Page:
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Trade Liberalization and Labor Market Dynamics

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  • Rafael Dix-Carneiro

    (Princeton University)

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    Abstract

    This paper studies trade-induced transitional dynamics by estimating a structural dynamic equilibrium model of the labor market. The model features a multi-sector economy with overlapping generations, heterogeneous workers, endogenous accumulation of sector-specific experience and costly switching of sectors. The estimation employs a large panel of workers constructed from Brazilian matched employer-employee data. The model’s estimates yield high average costs of mobility that are very dispersed across the population. In addition, sector-specific experience is imperfectly transferable across sectors, leading to additional barriers to mobility. Using the estimated model as a laboratory for counterfactual experiments, this paper finds that: (1) there is a large labor market response following trade liberalization but the transition may take several years; (2) potential aggregate welfare gains are significantly mitigated due to the slow adjustment; (3) trade-induced welfare effects are very heterogeneous across the population; (4) retraining workers initially employed in the adversely affected sector may reduce losses incurred by these workers and increase aggregate welfare; (5) a moving subsidy that covers costs of mobility is more promising for compensating losers, although at the expense of higher welfare adjustment costs. The experiments also highlight the sensitivity of the transitional dynamics with respect to assumptions regarding the mobility of physical capital.

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    File URL: http://www.princeton.edu/ceps/workingpapers/212dix-carneiro.pdf
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    Bibliographic Info

    Paper provided by Princeton University, Department of Economics, Center for Economic Policy Studies. in its series Working Papers with number 1273.

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    Date of creation: Nov 2010
    Date of revision:
    Handle: RePEc:pri:cepsud:212dix-carneiro

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    Related research

    Keywords: Trade Liberalization; Labor Market Dynamics; Adjustment Costs; Worker Heterogeneity; Structural Econometric Models;

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    References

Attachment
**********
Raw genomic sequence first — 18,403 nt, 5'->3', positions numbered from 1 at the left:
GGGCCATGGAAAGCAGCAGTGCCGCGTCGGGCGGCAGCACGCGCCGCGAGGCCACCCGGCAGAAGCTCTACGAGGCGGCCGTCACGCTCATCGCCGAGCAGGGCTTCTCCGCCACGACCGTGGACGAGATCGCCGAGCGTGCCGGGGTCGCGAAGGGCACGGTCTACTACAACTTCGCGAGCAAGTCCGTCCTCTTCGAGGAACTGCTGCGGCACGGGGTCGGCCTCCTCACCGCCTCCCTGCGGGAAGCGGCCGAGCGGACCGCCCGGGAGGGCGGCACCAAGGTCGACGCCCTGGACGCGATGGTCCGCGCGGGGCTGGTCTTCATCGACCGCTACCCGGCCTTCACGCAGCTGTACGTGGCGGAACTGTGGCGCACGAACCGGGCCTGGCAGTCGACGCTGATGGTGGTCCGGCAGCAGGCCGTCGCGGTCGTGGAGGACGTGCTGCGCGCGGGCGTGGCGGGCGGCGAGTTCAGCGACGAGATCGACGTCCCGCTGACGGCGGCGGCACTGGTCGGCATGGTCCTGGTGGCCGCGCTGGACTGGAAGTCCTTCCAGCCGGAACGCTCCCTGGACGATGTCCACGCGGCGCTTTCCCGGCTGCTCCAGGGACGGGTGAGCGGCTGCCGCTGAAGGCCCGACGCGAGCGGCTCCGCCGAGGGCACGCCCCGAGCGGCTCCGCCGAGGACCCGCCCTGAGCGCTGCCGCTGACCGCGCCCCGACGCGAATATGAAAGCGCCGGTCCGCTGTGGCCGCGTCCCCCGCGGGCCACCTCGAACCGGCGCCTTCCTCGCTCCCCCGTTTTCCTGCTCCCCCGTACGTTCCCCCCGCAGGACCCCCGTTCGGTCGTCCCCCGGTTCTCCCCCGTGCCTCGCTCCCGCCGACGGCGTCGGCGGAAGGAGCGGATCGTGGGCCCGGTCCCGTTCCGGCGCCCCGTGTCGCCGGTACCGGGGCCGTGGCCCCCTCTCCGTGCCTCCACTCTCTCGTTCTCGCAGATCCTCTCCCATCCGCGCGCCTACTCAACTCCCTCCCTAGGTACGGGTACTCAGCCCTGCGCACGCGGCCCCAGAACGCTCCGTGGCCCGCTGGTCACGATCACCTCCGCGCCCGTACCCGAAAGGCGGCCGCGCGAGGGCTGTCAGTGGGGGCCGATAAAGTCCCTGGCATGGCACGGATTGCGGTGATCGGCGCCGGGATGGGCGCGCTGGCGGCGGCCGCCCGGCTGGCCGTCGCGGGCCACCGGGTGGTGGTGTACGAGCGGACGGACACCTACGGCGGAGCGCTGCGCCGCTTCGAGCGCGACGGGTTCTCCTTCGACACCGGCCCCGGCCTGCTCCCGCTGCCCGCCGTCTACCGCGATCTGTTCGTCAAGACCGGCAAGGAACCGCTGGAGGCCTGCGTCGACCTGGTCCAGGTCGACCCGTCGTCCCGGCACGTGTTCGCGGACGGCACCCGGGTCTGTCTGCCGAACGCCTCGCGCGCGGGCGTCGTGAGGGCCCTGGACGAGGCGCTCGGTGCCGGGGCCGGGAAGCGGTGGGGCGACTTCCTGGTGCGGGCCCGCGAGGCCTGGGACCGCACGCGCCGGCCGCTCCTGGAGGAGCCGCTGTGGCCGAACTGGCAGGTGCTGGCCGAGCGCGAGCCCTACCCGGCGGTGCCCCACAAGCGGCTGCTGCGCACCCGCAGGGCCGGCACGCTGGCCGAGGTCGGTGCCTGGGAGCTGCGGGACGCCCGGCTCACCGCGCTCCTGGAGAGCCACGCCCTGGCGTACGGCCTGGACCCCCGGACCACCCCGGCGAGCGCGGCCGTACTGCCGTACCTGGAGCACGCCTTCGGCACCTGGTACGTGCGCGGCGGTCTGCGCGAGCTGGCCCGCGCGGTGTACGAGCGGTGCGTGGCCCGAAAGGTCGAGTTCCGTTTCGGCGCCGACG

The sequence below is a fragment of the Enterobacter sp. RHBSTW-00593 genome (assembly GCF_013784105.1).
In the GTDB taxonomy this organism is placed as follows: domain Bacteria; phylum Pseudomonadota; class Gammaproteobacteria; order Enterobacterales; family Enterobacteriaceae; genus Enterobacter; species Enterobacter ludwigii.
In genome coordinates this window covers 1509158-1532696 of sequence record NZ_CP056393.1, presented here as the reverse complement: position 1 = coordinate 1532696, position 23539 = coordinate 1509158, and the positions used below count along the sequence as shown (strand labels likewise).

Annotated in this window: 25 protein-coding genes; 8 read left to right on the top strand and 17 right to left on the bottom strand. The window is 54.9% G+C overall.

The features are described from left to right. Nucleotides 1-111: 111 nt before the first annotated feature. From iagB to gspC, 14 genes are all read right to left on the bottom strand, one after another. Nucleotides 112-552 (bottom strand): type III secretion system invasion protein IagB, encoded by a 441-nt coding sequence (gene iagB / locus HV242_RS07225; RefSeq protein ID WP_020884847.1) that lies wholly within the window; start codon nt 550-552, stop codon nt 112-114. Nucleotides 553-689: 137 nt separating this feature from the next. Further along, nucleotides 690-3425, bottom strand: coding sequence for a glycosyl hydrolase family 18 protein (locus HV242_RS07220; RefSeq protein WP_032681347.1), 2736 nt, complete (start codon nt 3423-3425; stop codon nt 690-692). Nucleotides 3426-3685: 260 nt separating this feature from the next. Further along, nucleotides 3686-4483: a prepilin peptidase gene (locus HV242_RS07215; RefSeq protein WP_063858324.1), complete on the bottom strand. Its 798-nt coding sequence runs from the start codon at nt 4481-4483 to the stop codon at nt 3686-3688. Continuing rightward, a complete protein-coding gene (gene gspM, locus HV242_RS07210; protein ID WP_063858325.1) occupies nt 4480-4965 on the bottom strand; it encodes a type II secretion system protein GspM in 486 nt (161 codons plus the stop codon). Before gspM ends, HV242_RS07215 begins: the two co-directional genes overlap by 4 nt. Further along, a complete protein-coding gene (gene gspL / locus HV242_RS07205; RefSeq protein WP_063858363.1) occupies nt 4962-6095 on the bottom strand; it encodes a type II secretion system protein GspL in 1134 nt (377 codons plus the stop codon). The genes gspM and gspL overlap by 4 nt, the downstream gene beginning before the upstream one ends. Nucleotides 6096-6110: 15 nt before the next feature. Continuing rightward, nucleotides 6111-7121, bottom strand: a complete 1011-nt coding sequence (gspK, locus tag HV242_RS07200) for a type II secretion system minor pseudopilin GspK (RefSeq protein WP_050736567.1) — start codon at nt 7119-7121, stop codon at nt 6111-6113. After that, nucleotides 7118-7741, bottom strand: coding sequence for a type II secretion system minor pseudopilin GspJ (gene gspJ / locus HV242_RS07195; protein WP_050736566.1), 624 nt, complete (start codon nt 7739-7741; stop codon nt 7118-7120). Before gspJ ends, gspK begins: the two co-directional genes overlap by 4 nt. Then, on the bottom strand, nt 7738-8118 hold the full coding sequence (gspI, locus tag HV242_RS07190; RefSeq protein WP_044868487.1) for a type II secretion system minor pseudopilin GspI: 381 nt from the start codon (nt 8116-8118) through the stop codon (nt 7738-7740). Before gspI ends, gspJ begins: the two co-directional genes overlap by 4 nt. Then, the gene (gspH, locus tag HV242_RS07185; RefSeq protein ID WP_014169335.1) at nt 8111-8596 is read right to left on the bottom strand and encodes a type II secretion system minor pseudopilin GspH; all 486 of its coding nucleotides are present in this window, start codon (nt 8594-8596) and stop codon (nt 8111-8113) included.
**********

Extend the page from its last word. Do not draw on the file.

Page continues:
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    1. Carl Davidson & Steven Matusz, 2005. "Trade Liberalization and Compensation," International Trade 0503008, EconWPA.
    2. Douglas Gollin, 2001. "Getting Income Shares Right," Department of Economics Working Papers 2001-11, Department of Economics, Williams College.
    3. Naércio Aquino Menezes Filho & Marc-Andreas Muendler, 2007. "Labor Reallocation in Response to Trade Reform," CESifo Working Paper Series 1936, CESifo Group Munich.
    4. Erhan Artuc & Shubham Chaudhuri & John McLaren, 2007. "Trade Shocks and Labor Adjustment: A Structural Empirical Approach," NBER Working Papers 13465, National Bureau of Economic Research, Inc.
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    6. Helpman, Elhanan & Itskhoki, Oleg, 2009. "Labor Market Rigidities, Trade, and Unemployment," CEPR Discussion Papers 7502, C.E.P.R. Discussion Papers.
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    18. Donghoon Lee & Kenneth I. Wolpin, 2004. "Intersectoral Labor Mobility and the Growth of the Service Sector," PIER Working Paper Archive 04-036, Penn Institute for Economic Research, Department of Economics, University of Pennsylvania.
    19. Jeffrey M Wooldridge, 2002. "Simple solutions to the initial conditions problem in dynamic, nonlinear panel data models with unobserved heterogeneity," CeMMAP working papers CWP18/02, Centre for Microdata Methods and Practice, Institute for Fiscal Studies.
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    Cited by:
    1. Muendler, Marc-Andreas, 2007. "Labor Reallocation in Response to Trade Reform," University of California at San Diego, Economics Working Paper Series qt3cm38535, Department of Economics, UC San Diego.
    2. Arias, Javier & Artuc, Erhan & Lederman, Daniel & Rojas, Diego, 2013. "Trade, informal employment and labor adjustment costs," Policy Research Working Paper Series 6614, The World Bank.
    3. Kaplan, David S. & Lederman, Daniel & Robertson, Raymond, 2012. "What drives short-run labor market volatility in offshoring industries ? evidence from northern Mexico during 2007-2009," Policy Research Working Paper Series 6268, The World Bank.

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